The nude selfie spreading endometriosis awareness

 

Thessy

 

Think back to the worst period pain you’ve ever endured… now imagine if that period pain was something that tortured you all month long and couldn’t be relieved with chocolate, a hot water bottle or even the strongest painkillers? It’s a thought few of us could comprehend, but it’s a reality for the 10% of Australian women who are living with Endometriosis, and Thessy Kouzoukas is one of them. The 27-year-old Creative Director of online retailer Sabo Skirt reluctantly but extremely bravely shared a before and after image, that shed some light on the reality of living with this debilitating disease, in the hope it would help raise awareness about the condition. 

 

When and how old were you when were you first diagnosed with endometriosis?

 

I was first diagnosed with endometriosis in October 2014, I was 23 years old.

 

When was the first time you realized something was really wrong?

Throughout my young teenage years I had immense pain when I got my period, but I thought this was normal. I was put on the pill and my symptoms became dormant – 10 years later (4 years ago) I came off the pill and knew straight away something was wrong. I would faint and vomit from period pain, even at times when I didn’t have my period.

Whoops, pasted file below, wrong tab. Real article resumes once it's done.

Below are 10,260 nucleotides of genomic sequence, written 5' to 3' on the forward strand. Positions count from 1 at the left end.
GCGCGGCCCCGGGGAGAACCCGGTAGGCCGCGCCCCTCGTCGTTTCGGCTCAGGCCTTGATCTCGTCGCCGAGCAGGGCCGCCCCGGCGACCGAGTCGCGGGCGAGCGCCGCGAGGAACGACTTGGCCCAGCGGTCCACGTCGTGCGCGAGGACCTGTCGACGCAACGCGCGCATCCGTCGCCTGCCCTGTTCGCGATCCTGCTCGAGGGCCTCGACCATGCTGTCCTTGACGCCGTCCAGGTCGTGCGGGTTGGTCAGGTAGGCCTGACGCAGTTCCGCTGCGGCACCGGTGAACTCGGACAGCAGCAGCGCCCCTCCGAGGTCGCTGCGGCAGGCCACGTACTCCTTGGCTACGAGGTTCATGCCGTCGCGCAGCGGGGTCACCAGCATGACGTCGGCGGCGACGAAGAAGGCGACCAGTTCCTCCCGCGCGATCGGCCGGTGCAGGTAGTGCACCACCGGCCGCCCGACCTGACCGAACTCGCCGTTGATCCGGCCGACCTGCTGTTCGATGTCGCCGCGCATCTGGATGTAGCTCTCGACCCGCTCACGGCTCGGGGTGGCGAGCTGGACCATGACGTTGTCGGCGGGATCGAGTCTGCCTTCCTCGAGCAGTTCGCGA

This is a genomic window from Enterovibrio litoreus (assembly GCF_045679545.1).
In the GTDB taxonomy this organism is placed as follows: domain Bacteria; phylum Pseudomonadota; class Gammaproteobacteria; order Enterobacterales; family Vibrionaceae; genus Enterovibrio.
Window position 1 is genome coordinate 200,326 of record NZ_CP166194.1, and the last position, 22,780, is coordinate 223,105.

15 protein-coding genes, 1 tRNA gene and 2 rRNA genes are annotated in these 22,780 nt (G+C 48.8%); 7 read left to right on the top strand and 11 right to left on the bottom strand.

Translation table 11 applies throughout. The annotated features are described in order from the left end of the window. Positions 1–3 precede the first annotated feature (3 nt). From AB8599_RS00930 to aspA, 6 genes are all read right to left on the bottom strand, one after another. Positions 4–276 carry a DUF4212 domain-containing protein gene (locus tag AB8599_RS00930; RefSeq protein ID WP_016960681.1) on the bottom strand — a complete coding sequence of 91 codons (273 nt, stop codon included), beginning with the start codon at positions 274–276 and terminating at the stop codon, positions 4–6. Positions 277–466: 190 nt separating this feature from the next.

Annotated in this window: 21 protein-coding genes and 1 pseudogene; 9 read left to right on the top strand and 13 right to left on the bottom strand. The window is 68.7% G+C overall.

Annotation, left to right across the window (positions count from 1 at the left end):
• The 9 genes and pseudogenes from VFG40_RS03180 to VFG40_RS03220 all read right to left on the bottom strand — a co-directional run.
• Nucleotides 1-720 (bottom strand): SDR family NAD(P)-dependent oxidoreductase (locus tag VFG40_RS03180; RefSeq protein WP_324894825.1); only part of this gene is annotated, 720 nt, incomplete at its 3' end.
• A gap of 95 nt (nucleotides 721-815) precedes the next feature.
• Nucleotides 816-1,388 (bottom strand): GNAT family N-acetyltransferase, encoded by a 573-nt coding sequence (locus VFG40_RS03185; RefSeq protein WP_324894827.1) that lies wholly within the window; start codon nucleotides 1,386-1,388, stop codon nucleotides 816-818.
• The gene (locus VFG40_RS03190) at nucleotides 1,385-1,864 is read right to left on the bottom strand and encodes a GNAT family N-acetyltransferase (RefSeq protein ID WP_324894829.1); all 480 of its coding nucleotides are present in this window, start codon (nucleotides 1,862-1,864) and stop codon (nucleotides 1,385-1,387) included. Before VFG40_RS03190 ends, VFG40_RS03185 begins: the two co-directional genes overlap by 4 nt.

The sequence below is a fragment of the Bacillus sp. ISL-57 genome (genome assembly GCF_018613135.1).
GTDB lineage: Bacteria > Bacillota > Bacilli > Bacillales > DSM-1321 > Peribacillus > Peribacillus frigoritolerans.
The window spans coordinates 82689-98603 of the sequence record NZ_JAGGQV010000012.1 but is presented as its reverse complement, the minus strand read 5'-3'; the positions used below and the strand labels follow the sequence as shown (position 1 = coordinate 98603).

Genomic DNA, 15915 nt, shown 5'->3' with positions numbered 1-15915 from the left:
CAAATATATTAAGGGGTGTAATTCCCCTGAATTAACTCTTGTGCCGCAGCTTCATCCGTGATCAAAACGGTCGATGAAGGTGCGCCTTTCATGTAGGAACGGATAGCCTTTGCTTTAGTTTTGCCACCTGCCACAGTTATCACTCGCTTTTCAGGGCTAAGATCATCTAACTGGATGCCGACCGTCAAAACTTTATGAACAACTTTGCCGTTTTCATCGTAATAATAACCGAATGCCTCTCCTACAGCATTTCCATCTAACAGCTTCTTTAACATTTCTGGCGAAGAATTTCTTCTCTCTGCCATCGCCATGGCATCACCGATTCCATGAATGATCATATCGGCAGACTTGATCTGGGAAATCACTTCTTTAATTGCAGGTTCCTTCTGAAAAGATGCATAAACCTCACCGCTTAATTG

What were your symptoms and how long did you struggle with it before you received a diagnosis?

 

I struggled with period pain since I first got my period at 13 years old. As mentioned coming off the pill unmasked my symptoms such as crippling period pain that would have me doubled over for 2 days at least, constant aches and throbs in my lower abdomen and extreme bloating. It was only 3 months after I came off the pill that I got myself to a specialist.

 

How have you managed and treated it until now?

 

I have undergone a laparoscopy where I had my first 9cm cyst removed and my endometriosis cleaned up. While they were investigating, they found that between my organs are riddled with endometriosis also. This means my organs are stuck together and need to be carefully separated which is what I’m having done in late August.

 

Have you ever spoken publicly about your endometriosis before?

 

I have not hidden the fact that I have endometriosis, but I’ve never shown anyone in the public such personal photos and the extent of my disease. I always mention my disease in my fitness style posts, but have not gone into great detail until now.

 

Thessy3

 

What made you decide to post the before and after photo that went viral?

 

I had posted a photo of my fitness update (I’m currently doing the Fitaz 28 day fitness program) and let my followers know how I was coping with my endometriosis. In the post I shared that I am on a drug that will help minimise my disease but in turn has sent me into menopause. I woke up the next morning with SO many direct messages from girls who are experiencing something similar, or feel alone, and other girls messaged me to thank me for talking about endo publicly. I thought to myself, I can make a difference here! I know the photos I posted are quite a shock to people, But I thought if people could visually see the effects of the disease then maybe endometriosis will be taken more seriously. I decided to post the side by side photos to show that someone who appears to have a carefree life can be suffering, that endometriosis is a very real disease and should be taken seriously and I also hoped that it would help girls suffering know thatthey’re not alone.

 

Can you describe the left and the right and how long apart those pictures were taken?